In a typical theatre practicum the process would work like this: the student who needs to construct the medieval battle ax talks with the director and actor and goes to the library for appropriate pictures and historical data. Armed with this material he or she proceeds to make drawings or sketches, which are ultimately brought to the sceneshop. There the student must work with or instruct others in the timely construction of the property. The student is now fairly confident that if another type of battle ax was called for, he or she could repeat the same process and get similar results. The final educational stage is actuated when the student realizes that the same procedures could be used to execute Victorian moldings or Restoration snuff boxes.
Kolb and Chickering go on to articulate the different kinds of abilities that learners need to have at varying points on the "Experiential Learning Model" and also to predict that people with certain aptitudes or preferences will show stronger capabilities at some points of the cycle than at others. For instance, they have found that people who specialize in the arts are often very strong in Concrete Experience and Reflective Observation. They seem to excel in viewing experience from multiple perspectives and organizing complex relationships into meaningful Gestalts. They prefer dealing with human relations rather than things. They perform extremely well in situations that call for idea generation and brainstorming. Theatrical directors, actors, and designers would seem to be good examples of this kind of person. Using this information, the theatre instructor ought to be able to design practicum experiences that would take special advantage of the experiential learning cycle and the particular strengths of arts students.
In the meantime, it does appear that the typical theatre practicum and many assignments within theatre courses are supremely supportive of the very latest model of modern learning theory. Doing theatre involves having experiences or taking actions, observing and reflecting on the experiences in order to generalize from them, and ultimately re-using the generalizations to solve new or similar problems. Every step along the way major importance is attached to analysis and the rigorous application of cognitive learning.
The Gestalt or final theatre product may be forged by combining logical processes and research with more affective process or intuitive information, but ultimately in the theatre the creative totality is always tested on the anvil of the stage. The furnace of performance is quite real and the temperature of the reaction (cheers or boos) can be felt immediately. There clearly resides in the situation a strong motivation to exert maximum effort and produce high quality results.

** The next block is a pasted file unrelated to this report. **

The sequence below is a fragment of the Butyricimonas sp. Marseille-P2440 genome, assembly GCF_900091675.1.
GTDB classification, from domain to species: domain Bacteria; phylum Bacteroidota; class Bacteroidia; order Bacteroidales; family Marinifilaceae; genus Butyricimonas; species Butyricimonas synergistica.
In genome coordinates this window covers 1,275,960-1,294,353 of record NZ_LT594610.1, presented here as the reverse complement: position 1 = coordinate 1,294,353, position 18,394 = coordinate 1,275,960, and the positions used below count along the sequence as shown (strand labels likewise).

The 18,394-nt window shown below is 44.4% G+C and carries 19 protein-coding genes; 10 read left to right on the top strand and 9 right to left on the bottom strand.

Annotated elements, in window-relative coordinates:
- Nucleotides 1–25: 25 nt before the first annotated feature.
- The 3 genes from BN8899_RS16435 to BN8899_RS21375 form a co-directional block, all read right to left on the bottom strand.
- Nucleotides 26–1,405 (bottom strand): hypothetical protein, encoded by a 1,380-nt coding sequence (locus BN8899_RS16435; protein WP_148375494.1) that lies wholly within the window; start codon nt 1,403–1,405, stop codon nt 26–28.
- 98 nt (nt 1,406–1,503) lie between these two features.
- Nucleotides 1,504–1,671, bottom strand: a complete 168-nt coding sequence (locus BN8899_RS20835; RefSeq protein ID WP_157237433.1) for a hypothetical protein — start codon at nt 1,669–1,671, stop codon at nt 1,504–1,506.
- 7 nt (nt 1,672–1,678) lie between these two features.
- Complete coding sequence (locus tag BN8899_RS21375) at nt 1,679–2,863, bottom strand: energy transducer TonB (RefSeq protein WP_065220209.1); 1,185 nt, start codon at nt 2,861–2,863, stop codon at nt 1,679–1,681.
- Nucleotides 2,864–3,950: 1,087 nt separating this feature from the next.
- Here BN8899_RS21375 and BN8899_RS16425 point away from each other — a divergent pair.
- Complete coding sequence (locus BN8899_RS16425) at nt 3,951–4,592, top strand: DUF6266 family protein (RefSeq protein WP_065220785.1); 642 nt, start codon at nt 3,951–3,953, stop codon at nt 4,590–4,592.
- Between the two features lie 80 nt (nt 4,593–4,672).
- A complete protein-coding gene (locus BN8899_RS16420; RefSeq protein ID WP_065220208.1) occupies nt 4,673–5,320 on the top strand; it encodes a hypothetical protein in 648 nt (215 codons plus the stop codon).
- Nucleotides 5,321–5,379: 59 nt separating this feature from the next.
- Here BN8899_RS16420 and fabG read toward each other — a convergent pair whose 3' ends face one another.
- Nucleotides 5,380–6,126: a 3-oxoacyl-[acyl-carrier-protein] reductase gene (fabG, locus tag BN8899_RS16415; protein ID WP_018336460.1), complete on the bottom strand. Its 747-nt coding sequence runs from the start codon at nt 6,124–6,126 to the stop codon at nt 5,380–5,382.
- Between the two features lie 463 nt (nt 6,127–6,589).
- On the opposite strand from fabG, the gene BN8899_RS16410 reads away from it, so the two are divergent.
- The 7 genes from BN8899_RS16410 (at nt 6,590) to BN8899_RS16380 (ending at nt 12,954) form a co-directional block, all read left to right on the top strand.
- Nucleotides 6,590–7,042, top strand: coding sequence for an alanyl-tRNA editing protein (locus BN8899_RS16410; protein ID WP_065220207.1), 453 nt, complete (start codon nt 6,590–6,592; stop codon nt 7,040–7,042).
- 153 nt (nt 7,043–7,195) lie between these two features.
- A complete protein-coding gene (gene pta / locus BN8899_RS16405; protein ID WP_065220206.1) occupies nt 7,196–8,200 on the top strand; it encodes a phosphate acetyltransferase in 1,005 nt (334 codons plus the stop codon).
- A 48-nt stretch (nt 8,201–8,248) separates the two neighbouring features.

Not only does practical work in the theatre offer a respectable cognitive challenge, but in the affective domain working on theatre productions remains an ever-fruitful human relations laboratory. Whether it be in a theatre class, rehearsal hall or scene shop, we are teaching critical socialization skills as well as creative problem solving. As the leaders of these experiences we need to consider our own role modeling behavior. For example, do we berate or belittle our students while we are encouraging them to treat their fellow workers kindly and with respect? Do we "do it all ourself" while we exhort them to develop good teamwork? And, finally, do we lecture about free imagination and creativity in the classroom and then turn around and demand blind obedience at rehearsal or in the shop?
Ideally, theatre practicums should be developing positive self-images, and good practical interpersonal relation skills for students. They should be arranged to move students toward successes. They should demonstrate some values in regard to fair play, working together as a team, gender and racial equality, and even some real attitudes about the nature of artistic truth seeking.
Finally, of course, there is the work of art itself that impacts on the practicum student. While doing theatre one is exposed to the thoughts and ideas of the ages. You can see and debate the relative values of human actions and vicariously touch momentous victories, stinging defeats, thwarted desires, and fulfilling loves. This is why there is no time for anything but the very best and most provocative plays in a school theatre's production schedule. If there is an educational function for us, it can be magnified if the form and content of our seasons are the best and most challenging we can find.
The bottom line is that practicum education is strong education. It offers direct experience and assures strong motivation. Modern pedagogy leans heavily on participatory learning, simulations, case studies, role playing, etc. and our participation courses have been doing just that for years. Theatrically oriented experiences are both absorbing and fun. Play acting, like child's play, is a ritualized form of exploration of the world that is both enjoyable and challenging while being structured to move towards a satisfying learning conclusion. Seeing is better than hearing, and doing is better than seeing.
Or as an old Chinese proverb has it:
I hear; I forget
I see; I remember
I do; I understand